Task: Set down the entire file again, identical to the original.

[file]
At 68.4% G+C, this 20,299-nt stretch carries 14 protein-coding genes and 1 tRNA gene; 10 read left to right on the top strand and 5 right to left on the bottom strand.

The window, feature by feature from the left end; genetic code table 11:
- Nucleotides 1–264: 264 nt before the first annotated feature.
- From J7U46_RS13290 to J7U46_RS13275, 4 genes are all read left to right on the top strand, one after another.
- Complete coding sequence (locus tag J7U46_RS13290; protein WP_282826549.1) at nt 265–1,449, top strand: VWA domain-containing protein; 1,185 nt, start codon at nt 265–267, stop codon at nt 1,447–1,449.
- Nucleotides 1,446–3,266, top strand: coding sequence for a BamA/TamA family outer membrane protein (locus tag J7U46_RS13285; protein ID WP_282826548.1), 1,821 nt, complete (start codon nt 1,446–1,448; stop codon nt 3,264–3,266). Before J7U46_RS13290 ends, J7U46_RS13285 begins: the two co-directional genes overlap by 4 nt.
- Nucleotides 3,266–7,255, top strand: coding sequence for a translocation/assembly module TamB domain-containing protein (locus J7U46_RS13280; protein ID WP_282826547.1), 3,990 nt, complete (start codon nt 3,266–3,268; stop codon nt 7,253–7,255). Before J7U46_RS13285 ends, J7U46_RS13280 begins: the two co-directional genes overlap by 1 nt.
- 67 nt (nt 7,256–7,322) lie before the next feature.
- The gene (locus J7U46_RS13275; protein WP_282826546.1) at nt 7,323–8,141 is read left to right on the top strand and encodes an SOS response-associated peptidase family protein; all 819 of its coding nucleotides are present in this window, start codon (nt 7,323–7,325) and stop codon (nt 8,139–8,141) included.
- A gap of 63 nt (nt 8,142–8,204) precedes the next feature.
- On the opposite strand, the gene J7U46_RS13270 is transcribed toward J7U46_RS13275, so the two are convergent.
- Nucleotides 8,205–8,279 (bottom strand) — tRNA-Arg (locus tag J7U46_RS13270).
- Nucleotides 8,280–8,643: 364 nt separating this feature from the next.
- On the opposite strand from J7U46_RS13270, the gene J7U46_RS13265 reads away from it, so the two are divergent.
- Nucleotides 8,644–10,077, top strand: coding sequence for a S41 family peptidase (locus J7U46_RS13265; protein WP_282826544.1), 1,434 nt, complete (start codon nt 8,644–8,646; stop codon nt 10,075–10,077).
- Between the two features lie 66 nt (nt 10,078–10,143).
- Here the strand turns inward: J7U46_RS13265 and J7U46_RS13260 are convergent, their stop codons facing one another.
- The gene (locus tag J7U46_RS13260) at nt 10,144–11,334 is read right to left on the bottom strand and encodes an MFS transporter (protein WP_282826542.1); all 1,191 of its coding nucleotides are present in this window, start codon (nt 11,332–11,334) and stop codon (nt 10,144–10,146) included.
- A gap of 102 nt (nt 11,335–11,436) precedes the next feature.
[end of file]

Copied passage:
At 68.4% G+C, this 20,299-nt stretch carries 14 protein-coding genes and 1 tRNA gene; 10 read left to right on the top strand and 5 right to left on the bottom strand.

The window, feature by feature from the left end; genetic code table 11:
- Nucleotides 1–264: 264 nt before the first annotated feature.
- From J7U46_RS13290 to J7U46_RS13275, 4 genes are all read left to right on the top strand, one after another.
- Complete coding sequence (locus tag J7U46_RS13290; protein WP_282826549.1) at nt 265–1,449, top strand: VWA domain-containing protein; 1,185 nt, start codon at nt 265–267, stop codon at nt 1,447–1,449.
- Nucleotides 1,446–3,266, top strand: coding sequence for a BamA/TamA family outer membrane protein (locus tag J7U46_RS13285; protein ID WP_282826548.1), 1,821 nt, complete (start codon nt 1,446–1,448; stop codon nt 3,264–3,266). Before J7U46_RS13290 ends, J7U46_RS13285 begins: the two co-directional genes overlap by 4 nt.
- Nucleotides 3,266–7,255, top strand: coding sequence for a translocation/assembly module TamB domain-containing protein (locus J7U46_RS13280; protein ID WP_282826547.1), 3,990 nt, complete (start codon nt 3,266–3,268; stop codon nt 7,253–7,255). Before J7U46_RS13285 ends, J7U46_RS13280 begins: the two co-directional genes overlap by 1 nt.
- 67 nt (nt 7,256–7,322) lie before the next feature.
- The gene (locus J7U46_RS13275; protein WP_282826546.1) at nt 7,323–8,141 is read left to right on the top strand and encodes an SOS response-associated peptidase family protein; all 819 of its coding nucleotides are present in this window, start codon (nt 7,323–7,325) and stop codon (nt 8,139–8,141) included.
- A gap of 63 nt (nt 8,142–8,204) precedes the next feature.
- On the opposite strand, the gene J7U46_RS13270 is transcribed toward J7U46_RS13275, so the two are convergent.
- Nucleotides 8,205–8,279 (bottom strand) — tRNA-Arg (locus tag J7U46_RS13270).
- Nucleotides 8,280–8,643: 364 nt separating this feature from the next.
- On the opposite strand from J7U46_RS13270, the gene J7U46_RS13265 reads away from it, so the two are divergent.
- Nucleotides 8,644–10,077, top strand: coding sequence for a S41 family peptidase (locus J7U46_RS13265; protein WP_282826544.1), 1,434 nt, complete (start codon nt 8,644–8,646; stop codon nt 10,075–10,077).
- Between the two features lie 66 nt (nt 10,078–10,143).
- Here the strand turns inward: J7U46_RS13265 and J7U46_RS13260 are convergent, their stop codons facing one another.
- The gene (locus tag J7U46_RS13260) at nt 10,144–11,334 is read right to left on the bottom strand and encodes an MFS transporter (protein WP_282826542.1); all 1,191 of its coding nucleotides are present in this window, start codon (nt 11,332–11,334) and stop codon (nt 10,144–10,146) included.
- A gap of 102 nt (nt 11,335–11,436) precedes the next feature.